Greens polling 8% – neck and neck with the Lib Dems

The Green Party has today latched on to the latest Ipsos Mori polling that puts them on 8% of vote share ahead of the 2015 General Election. This, according to the Ipsos Mori polling, leaves them neck and neck with the Lib Dems.

Cue an excited press release from The Green Party.

Everything about their press release is true but for it to be useful in understanding the Greens prospects come 2015 it needs to be placed in a little bit of context.

1)      The Greens took just 1% of vote in the 2010 election. It looks like they will make big gains on this come 2015.

2)      An average of the last 20 opinion polls put The Green Party on 5% and the Liberal Democrats on 8%. In other words, if I was a betting man I would still be predicting The Green Party will finish 5th behind the Lib Dems.

3)      Lord Ashcroft today confirmed in a separate poll of Tory/Lib Dem marginal seats that the Lib Dems will keep hold of some of them – just not many. However, you can bet your bottom dollar they will return more MPs than the Green Party (who currently hold one).

4)      The Ipsos Mori poll asked just 1,001 their opinion – it needs to be taken with a pinch of salt.

All that said, the fact that the Green Party are polling like this nationally might well prove to be an additional headache for Ed Miliband’s Labour in their marginal battlegrounds such as Stroud and is a big step up from where they have been coming into previous elections.


Filed under Politics

3 responses to “Greens polling 8% – neck and neck with the Lib Dems

  1. Peter Lawrence

    Despite being a feature of British politics for the last three decades the Green Party are still broadly regarded as a ‘one trick pony’ i.e. the environment, by the majority of the electorate.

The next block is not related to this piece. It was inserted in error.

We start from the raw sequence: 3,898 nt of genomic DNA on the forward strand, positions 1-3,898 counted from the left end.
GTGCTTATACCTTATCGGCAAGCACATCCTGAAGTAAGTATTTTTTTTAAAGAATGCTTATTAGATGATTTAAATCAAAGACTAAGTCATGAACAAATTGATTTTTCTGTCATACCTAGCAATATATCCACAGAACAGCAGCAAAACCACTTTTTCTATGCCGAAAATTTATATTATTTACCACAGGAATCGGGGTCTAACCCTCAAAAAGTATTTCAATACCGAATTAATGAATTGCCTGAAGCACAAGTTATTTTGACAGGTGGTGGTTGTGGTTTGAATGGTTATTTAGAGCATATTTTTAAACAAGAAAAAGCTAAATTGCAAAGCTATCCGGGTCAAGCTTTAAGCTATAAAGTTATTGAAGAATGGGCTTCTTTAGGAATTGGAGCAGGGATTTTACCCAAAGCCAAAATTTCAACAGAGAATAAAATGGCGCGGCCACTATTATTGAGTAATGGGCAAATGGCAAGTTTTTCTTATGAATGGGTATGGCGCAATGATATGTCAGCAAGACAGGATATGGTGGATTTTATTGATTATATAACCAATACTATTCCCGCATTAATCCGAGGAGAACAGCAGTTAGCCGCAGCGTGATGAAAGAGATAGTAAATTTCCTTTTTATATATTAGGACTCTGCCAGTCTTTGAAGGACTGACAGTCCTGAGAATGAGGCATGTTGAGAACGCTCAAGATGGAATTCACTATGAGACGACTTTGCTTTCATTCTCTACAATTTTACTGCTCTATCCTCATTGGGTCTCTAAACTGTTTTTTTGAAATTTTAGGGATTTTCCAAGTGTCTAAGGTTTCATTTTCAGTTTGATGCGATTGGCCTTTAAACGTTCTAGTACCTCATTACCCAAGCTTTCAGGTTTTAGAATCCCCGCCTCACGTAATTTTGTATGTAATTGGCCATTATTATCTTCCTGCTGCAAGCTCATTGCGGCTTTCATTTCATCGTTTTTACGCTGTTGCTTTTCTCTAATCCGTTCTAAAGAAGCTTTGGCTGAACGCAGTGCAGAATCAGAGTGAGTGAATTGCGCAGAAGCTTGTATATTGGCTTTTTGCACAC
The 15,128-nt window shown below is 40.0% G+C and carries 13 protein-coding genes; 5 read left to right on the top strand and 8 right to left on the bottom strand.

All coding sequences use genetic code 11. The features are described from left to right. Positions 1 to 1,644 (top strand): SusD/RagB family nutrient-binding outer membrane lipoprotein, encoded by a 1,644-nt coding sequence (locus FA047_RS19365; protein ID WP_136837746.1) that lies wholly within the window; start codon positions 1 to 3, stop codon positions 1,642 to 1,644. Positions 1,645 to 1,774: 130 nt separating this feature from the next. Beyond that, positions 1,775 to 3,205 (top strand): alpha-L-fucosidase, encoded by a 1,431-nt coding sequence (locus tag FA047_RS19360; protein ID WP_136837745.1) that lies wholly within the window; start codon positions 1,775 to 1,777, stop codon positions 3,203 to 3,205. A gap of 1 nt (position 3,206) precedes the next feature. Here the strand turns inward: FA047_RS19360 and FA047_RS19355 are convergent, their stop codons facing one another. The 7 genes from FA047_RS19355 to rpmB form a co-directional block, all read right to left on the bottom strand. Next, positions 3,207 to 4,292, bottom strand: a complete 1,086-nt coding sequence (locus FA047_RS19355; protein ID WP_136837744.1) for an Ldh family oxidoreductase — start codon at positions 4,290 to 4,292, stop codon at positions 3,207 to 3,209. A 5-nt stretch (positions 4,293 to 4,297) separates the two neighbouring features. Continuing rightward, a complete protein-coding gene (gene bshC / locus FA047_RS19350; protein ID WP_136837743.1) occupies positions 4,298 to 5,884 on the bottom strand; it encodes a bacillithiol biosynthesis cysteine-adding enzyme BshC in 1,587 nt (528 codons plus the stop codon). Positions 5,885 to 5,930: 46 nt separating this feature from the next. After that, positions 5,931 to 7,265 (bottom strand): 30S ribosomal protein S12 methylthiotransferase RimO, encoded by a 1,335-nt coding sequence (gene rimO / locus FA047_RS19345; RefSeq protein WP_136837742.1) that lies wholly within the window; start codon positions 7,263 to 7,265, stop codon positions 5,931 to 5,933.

If asked I suspect the average British voter might be able to name/identify Caroline Lucas MP as a prominent Green Party representative, but would struggle to name/identify (say) Natalie Bennett – Green Party Leader. The ‘Mini-Manifesto’ on the Green Party website ( is well written and presented but sounds idealistic and dare I say populist in that it lists lots of gains but no mention of any pain (higher taxation?) that would be needed to put such policies into place.
    In my view the Lib Dems will get a pasting at the next election (May 2015), but will recover in opposition as part of the ebb & flow that has become a feature of their popularity for decades.
    Like it or not, UKIP are currently on the rise and will I suspect significantly increase their share of the vote though I think it unlikely this will translate into parliamentary seats.
    I believe that if the Green Party is to make any significant gains it needs to present an image that has a harder edge, because as the Lib Dems have found out to their cost being in power invariably means making decisions and compromises that alienate your core support base.


    • Have you ruled out the possibility of another coalition gov’t – maybe even a Lab/Lib gov’t?


      • Peter Lawrence

        A Labour/Lib Dem coalition is a possibility although frankly Labour isn’t looking like a ‘government in waiting’ and the Lib Dems may well be forced to undertake the kind of detoxification exercise that the Tories have undergone under David Cameron’s leadership.
        My feeling is that unless there are significant changes between now and the next general election the Conservatives will be returned to government albeit with a wafer-thin majority.


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